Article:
Tension filled the room Tuesday night as Town Council held a special work session in West Yellowstone. One of the main reasons for the session was discussing emergency response and inter-agency cooperation. Multiple outside agencies joined in with the council to discuss current issues with the department like training, hiring, and current staffing.
The scrutiny surrounding this department has been the topic of discussion for months. According to court documents, in December 2013, Gallatin County Sheriff Brian Gootkin requested an investigation through the Department of Justice Division of Criminal Investigation. The request was for assistance in looking into possible criminal allegations regarding the West Yellowstone Police Department, and in particular Chief Gordon Berger. Court documents say the request originated with Town Manager Becky Guay.
That investigation has since been completed, but has not been released to the public. In May, the town of West Yellowstone petitioned to get investigation details, saying they needed the information to decide if administrative action should be taken against Chief Berger. Late last week District Court judge Mike Salvagni ordered the release of the confidential criminal justice information. The order states the town's attorney can review the file, but cannot make further copies of the file or share the information without further order of the Court.
The meeting on Tuesday was an effort to get the department to move forward. Along with the lingering criminal investigation, there is also concern about public safety. The department is currently short staffed with just three sworn officers total, including Chief Berger.
They discussed three main bullet points about hiring, staffing, and training protocols. We found one person was missing from this discussion.
"I can't believe the Chief of Police is not here all you had to do, all he had to do was ask, Brian, can you please have someone cover the town while I attend this meeting...done," said Gootkin.
Gallatin County Sheriff Brian Gootkin said the West Yellowstone PD Chief Gordon Berger should have been there Tuesday night to talk about the problems with his department.
Town Manager Becky Guay replied at one point in the discussion, saying Chief Berger was on duty.
"He is out patrolling the town to keep the public safe, so we felt it was more important to have coverage in the town for public safety reasons since we seem to have issues with the number of patrol folks that we have at any given time," said Guay.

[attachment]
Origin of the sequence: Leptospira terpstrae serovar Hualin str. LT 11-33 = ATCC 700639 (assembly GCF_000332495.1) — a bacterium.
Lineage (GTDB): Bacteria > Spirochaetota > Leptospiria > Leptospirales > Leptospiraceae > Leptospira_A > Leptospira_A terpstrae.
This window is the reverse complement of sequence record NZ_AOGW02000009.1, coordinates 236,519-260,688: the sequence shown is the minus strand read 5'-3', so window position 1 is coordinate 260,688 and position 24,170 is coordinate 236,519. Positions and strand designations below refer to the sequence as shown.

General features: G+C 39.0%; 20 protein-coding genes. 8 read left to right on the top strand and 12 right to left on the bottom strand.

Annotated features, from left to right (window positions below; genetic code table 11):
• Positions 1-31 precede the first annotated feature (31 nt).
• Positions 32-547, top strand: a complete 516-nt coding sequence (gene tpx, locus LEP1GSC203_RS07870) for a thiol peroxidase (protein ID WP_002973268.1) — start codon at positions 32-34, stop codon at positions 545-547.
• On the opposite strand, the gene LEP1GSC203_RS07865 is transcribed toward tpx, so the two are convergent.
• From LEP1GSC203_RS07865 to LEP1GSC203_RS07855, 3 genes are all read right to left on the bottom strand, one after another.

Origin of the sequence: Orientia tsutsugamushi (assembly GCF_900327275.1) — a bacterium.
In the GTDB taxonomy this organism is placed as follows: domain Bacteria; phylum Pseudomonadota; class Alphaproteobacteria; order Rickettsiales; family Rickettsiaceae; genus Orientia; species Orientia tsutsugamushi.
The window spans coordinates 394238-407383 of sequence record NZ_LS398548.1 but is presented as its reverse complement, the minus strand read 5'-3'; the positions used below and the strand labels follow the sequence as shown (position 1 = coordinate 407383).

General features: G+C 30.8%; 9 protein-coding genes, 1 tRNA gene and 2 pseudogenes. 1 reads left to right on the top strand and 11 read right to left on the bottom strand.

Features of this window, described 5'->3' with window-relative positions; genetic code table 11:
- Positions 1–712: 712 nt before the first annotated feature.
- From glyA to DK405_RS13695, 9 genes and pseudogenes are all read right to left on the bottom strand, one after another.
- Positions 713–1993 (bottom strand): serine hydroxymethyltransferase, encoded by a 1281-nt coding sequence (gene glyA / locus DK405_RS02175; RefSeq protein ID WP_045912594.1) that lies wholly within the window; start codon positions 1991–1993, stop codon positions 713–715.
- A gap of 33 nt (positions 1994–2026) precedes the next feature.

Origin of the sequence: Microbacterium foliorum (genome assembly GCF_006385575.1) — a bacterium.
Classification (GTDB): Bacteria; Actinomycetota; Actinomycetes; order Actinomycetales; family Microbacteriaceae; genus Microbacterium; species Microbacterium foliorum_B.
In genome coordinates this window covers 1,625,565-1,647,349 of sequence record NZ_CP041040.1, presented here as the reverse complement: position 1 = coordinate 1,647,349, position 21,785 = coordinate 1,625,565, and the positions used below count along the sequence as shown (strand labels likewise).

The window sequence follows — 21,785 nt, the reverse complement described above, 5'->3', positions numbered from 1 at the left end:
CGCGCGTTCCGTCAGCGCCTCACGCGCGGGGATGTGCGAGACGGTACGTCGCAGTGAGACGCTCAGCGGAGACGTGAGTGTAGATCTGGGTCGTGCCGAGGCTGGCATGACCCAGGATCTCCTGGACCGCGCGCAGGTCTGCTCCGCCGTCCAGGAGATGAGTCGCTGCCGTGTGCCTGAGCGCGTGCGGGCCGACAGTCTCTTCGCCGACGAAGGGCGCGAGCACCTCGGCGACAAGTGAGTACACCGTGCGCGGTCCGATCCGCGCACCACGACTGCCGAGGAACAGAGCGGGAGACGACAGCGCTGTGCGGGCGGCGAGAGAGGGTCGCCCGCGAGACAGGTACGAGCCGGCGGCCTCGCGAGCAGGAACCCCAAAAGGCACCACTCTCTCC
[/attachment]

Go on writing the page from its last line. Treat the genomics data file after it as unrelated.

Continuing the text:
That comment prompted a fiery response from Hebgen Basin Fire Chief Scott Waldron.
"I think that is just more smoke and mirrors, and he could respond from here if there was a call," said Waldron.
Around a dozen citizens also came to the meeting and voiced concerns. One resident stood up and said he has lived in West Yellowstone for 47 years, and has never seen it like this.
"What I'm concerned about is the citizens of this town and I think we need the Sheriff's department the park service everybody here working together," said a West Yellowstone resident.
Sheriff Gootkin, along with other outside agencies agree that as West Yellowstone prepares for their busy season, it is vital that the police department increases their staff.
"There could be upwards of 20,000 people coming through this town at any one time and you only have one officer that may be available at that, time that's not a safe situation," said Gootkin.
Town Manager Becky Guay says they interviewed candidates just last week to fill positions for more police officers.
"We do have several well qualified candidates. Number two, they will participate in a field training program, again like I said Sergeant Frank is working on developing that protocol, and we are working on it as we speak," said Guay.
Tuesday nights meeting ended with a few things up in the air. City leaders and emergency officials are hoping to schedule another work session soon to get the process going to get the department back on their feet.